Spider-Man’s visit to Farrell’s home gives him enough information to find where the Racer is hiding. He also finds out that the bail bondsman has coerced Farrell to continue his criminal ways in order to pay off the bail bonds that he owes. Spider-Man swings off to a nearby junk yard where he believes Robert is hiding out. His goal now is to make sure that the Bounty Hunter doesn’t harm the Rocket Racer.
Once he arrives at the junk yard, Spidey finds that the Hunter has beaten him there. The Hunter has the Racer prone on the ground and is moments away from ending the teenager’s life. Spider-Man arrives just in time though and confronts the Hunter head on. After avoiding a number of the Bounty Hunter’s explosive attacks, Spider-Man is eventually subdued by a cartridge shot from a gun that evidently saps “an enemy’s super strength.”
With Spidey out for the count and the Bounty Hunter turning his gun on the wall crawler, the Rocket Racer confronts his fears and musters up enough strength to attack the Hunter from behind. The Racer’s brave attack frees up Spidey as the Hunter turns his attention back to Farrell. This allows Spider-Man to get behind the levers of a crane and use the machine’s magnet to lift the Bounty Hunter (and his metallic costume) into the air. Spidey then dumps the cheap hood into a pile of tires.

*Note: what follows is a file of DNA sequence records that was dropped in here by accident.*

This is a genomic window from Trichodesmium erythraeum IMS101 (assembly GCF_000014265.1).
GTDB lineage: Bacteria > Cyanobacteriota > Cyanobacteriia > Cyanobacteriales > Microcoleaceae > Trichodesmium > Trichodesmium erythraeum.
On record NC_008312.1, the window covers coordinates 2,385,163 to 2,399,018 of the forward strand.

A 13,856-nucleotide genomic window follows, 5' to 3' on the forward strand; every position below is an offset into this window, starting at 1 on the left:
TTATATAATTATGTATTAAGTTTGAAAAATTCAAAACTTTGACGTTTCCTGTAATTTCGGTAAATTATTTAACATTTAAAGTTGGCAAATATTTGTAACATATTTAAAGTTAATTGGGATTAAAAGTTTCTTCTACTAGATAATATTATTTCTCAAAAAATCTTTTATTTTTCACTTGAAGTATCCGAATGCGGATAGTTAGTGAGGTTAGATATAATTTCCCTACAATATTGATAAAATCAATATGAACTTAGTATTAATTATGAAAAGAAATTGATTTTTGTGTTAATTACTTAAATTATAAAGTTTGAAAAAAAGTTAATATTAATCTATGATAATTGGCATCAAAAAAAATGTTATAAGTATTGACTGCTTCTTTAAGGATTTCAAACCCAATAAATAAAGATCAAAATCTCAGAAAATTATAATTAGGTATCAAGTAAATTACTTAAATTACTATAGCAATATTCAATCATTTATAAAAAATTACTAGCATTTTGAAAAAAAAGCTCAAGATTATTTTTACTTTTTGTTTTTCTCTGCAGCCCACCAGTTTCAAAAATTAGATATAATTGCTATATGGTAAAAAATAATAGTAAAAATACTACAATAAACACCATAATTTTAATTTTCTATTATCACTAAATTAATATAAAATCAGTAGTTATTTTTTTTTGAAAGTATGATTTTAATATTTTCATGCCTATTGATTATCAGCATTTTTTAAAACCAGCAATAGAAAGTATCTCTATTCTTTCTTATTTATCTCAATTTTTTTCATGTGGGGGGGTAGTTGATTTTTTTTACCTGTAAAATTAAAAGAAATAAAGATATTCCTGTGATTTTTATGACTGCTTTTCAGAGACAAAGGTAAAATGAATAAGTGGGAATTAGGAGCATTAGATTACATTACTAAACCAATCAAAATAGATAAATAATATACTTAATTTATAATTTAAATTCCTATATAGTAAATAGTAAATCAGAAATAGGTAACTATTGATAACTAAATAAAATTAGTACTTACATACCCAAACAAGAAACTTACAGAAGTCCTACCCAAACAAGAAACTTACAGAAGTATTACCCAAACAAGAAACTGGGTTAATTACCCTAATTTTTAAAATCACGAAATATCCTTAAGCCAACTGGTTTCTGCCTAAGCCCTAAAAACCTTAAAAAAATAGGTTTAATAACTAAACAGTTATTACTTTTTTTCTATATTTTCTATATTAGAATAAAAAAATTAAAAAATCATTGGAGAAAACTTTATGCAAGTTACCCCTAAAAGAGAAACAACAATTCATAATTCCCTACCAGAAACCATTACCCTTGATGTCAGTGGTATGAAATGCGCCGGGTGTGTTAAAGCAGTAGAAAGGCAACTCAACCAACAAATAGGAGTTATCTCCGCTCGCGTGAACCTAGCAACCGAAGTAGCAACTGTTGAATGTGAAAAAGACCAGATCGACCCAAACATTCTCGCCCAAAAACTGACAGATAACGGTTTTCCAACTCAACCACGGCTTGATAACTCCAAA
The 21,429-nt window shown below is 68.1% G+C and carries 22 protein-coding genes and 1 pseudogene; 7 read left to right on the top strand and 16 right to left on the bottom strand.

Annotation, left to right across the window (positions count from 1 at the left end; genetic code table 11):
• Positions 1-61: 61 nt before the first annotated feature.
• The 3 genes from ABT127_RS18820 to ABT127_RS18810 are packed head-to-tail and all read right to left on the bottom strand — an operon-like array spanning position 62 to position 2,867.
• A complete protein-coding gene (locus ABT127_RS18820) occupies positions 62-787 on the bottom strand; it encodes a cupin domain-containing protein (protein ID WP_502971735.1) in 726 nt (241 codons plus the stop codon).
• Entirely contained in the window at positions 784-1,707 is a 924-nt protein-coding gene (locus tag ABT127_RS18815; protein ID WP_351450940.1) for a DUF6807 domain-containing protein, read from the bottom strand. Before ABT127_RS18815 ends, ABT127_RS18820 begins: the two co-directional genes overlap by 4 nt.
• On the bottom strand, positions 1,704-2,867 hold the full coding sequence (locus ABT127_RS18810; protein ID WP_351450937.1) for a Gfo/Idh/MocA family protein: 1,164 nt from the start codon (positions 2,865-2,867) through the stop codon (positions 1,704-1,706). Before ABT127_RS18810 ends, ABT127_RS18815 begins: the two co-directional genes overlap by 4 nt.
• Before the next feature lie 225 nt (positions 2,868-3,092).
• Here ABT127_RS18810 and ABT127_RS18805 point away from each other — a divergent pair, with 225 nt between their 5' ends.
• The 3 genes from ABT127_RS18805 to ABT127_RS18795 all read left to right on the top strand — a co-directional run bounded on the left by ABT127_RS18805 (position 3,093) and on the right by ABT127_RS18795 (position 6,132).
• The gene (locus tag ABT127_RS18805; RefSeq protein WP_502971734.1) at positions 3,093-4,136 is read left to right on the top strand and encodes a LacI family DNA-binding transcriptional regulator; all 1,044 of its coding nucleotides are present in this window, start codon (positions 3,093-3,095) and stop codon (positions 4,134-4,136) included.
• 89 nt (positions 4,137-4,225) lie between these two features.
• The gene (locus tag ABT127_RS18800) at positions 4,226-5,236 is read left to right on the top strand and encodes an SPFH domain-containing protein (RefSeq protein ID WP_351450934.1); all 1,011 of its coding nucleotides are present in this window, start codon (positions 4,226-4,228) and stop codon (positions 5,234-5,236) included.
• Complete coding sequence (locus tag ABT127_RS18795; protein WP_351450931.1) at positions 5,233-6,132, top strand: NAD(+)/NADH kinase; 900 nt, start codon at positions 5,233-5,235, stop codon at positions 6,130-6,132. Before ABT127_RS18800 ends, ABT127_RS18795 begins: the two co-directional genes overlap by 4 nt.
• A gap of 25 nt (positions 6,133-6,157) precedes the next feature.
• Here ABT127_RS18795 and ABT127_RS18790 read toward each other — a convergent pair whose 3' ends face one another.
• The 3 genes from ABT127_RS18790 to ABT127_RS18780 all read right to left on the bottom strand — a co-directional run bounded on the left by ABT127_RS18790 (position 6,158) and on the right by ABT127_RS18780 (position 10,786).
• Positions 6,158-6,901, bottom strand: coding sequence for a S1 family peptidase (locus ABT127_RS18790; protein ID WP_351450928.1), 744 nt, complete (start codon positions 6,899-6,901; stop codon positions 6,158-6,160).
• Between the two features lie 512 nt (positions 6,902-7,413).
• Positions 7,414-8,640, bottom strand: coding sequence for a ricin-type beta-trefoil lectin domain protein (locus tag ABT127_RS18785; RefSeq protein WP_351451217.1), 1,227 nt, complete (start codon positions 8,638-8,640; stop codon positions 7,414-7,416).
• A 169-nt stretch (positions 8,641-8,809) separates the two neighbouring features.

Now that the Hunter is down for the count, the Racer announces that he’s done with kid’s stuff and that it is time to give up his toys. “I’ll face whatever punishment’s comin’ my way” he says as he walks off into the distance, “…like a man.”
The Rocket Racer was never taken seriously as a villain or a character in his first two appearances. Mantlo’s treatment of the character changes all of that. The reader can now have a sympathetic look at Farrell and his situation. This new deeper portrait of the character has turned The Racer into more of an anti-hero who uses his technology to try and better his situation. Don’t get me wrong, being a thief is in no way honorable, but helping save Spider-Man’s life rather than running away (despite his trepidation) is. Other writers (most notably Gerry Conway) would pick up where Mantlo left off and turn the Racer into a hero of sorts. Farrell would even be given a scholarship at ESU to continue his science studies.
As for the Bounty Hunter, he would surprisingly never be seen again. Sure we’ve had our fair share of ho-hum Spider-Man villains like the Bounty Hunter before, but it just seems strange that no one would ever try to bring this character back into the Spidey-verse again. It’s now been over 25 years since the ol’ Hunter tangled with the wall crawler, so I guess any chance of seeing the return of this square jawed, green and gold clad villain is probably out of the question. Then again, I heard Dan Slott is planning on bringing back the Big Wheel in the near future. So you never know.
A great revival of a previously irrelevant character. Bill Mantlo crafts a wonderful one-off filler issue that actually has resonating character development. Bravo.